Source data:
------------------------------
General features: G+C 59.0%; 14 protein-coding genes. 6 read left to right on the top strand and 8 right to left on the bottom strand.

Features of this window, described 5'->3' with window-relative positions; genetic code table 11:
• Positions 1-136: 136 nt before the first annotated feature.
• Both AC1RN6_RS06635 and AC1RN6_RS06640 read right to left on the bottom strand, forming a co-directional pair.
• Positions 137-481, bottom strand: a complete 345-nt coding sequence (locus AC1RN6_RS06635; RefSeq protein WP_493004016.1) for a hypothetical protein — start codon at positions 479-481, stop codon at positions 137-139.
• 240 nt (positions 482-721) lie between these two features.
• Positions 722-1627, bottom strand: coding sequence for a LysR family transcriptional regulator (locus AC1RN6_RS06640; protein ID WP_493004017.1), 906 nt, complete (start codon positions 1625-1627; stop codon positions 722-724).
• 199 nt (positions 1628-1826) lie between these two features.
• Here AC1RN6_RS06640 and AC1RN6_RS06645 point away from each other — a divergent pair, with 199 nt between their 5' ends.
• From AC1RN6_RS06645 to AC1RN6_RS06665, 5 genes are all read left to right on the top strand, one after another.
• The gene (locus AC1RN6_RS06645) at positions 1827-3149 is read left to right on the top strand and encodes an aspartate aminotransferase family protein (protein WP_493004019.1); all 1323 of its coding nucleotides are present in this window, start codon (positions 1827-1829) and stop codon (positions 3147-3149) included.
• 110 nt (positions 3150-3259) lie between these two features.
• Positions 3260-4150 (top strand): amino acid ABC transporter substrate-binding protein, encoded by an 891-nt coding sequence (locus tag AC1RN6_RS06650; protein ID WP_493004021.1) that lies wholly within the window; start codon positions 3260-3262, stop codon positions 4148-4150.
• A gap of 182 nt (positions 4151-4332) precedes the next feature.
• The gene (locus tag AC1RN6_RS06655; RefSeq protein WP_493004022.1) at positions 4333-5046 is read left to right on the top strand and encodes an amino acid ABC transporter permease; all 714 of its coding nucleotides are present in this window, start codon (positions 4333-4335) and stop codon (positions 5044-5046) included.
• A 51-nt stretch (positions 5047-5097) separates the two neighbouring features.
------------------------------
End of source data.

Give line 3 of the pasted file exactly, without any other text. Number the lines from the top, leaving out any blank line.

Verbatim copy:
• Positions 1-136: 136 nt before the first annotated feature.